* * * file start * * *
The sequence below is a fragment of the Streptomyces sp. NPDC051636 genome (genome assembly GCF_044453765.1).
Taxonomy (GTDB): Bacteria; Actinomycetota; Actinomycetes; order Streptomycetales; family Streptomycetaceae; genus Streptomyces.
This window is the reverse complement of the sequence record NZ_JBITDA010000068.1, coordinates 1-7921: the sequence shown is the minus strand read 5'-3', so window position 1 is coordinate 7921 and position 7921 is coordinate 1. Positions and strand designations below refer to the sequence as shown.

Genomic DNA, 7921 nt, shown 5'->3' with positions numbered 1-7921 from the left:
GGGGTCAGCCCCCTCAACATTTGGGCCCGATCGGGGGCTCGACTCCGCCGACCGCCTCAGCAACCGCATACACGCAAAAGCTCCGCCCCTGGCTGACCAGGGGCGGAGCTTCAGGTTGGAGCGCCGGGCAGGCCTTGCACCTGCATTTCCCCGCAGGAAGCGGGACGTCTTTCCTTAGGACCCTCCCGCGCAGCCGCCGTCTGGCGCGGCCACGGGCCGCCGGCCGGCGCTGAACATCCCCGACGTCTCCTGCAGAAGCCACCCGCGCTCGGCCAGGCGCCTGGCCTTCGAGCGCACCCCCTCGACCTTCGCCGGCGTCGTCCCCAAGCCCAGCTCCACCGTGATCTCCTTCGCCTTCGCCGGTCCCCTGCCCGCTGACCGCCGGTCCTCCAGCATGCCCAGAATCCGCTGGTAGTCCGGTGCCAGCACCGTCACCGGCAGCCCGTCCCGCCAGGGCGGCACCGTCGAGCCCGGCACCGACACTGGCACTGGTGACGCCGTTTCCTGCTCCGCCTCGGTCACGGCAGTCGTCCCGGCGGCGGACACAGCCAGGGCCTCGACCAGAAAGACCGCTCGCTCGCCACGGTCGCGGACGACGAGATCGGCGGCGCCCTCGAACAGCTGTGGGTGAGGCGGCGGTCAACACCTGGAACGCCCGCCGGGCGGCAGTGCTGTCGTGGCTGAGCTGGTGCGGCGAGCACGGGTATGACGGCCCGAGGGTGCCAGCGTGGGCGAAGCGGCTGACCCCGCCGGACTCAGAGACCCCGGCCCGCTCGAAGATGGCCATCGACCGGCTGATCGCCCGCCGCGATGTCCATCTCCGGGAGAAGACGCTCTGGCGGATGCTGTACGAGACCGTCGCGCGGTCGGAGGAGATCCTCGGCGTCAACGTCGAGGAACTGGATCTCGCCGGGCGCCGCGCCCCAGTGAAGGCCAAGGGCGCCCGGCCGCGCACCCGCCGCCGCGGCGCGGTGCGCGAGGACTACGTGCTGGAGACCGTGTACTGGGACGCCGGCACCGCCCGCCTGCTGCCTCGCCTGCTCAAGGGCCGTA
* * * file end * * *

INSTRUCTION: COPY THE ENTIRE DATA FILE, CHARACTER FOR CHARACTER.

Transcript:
The sequence below is a fragment of the Streptomyces sp. NPDC051636 genome (genome assembly GCF_044453765.1).
Taxonomy (GTDB): Bacteria; Actinomycetota; Actinomycetes; order Streptomycetales; family Streptomycetaceae; genus Streptomyces.
This window is the reverse complement of the sequence record NZ_JBITDA010000068.1, coordinates 1-7921: the sequence shown is the minus strand read 5'-3', so window position 1 is coordinate 7921 and position 7921 is coordinate 1. Positions and strand designations below refer to the sequence as shown.

Genomic DNA, 7921 nt, shown 5'->3' with positions numbered 1-7921 from the left:
GGGGTCAGCCCCCTCAACATTTGGGCCCGATCGGGGGCTCGACTCCGCCGACCGCCTCAGCAACCGCATACACGCAAAAGCTCCGCCCCTGGCTGACCAGGGGCGGAGCTTCAGGTTGGAGCGCCGGGCAGGCCTTGCACCTGCATTTCCCCGCAGGAAGCGGGACGTCTTTCCTTAGGACCCTCCCGCGCAGCCGCCGTCTGGCGCGGCCACGGGCCGCCGGCCGGCGCTGAACATCCCCGACGTCTCCTGCAGAAGCCACCCGCGCTCGGCCAGGCGCCTGGCCTTCGAGCGCACCCCCTCGACCTTCGCCGGCGTCGTCCCCAAGCCCAGCTCCACCGTGATCTCCTTCGCCTTCGCCGGTCCCCTGCCCGCTGACCGCCGGTCCTCCAGCATGCCCAGAATCCGCTGGTAGTCCGGTGCCAGCACCGTCACCGGCAGCCCGTCCCGCCAGGGCGGCACCGTCGAGCCCGGCACCGACACTGGCACTGGTGACGCCGTTTCCTGCTCCGCCTCGGTCACGGCAGTCGTCCCGGCGGCGGACACAGCCAGGGCCTCGACCAGAAAGACCGCTCGCTCGCCACGGTCGCGGACGACGAGATCGGCGGCGCCCTCGAACAGCTGTGGGTGAGGCGGCGGTCAACACCTGGAACGCCCGCCGGGCGGCAGTGCTGTCGTGGCTGAGCTGGTGCGGCGAGCACGGGTATGACGGCCCGAGGGTGCCAGCGTGGGCGAAGCGGCTGACCCCGCCGGACTCAGAGACCCCGGCCCGCTCGAAGATGGCCATCGACCGGCTGATCGCCCGCCGCGATGTCCATCTCCGGGAGAAGACGCTCTGGCGGATGCTGTACGAGACCGTCGCGCGGTCGGAGGAGATCCTCGGCGTCAACGTCGAGGAACTGGATCTCGCCGGGCGCCGCGCCCCAGTGAAGGCCAAGGGCGCCCGGCCGCGCACCCGCCGCCGCGGCGCGGTGCGCGAGGACTACGTGCTGGAGACCGTGTACTGGGACGCCGGCACCGCCCGCCTGCTGCCTCGCCTGCTCAAGGGCCGTA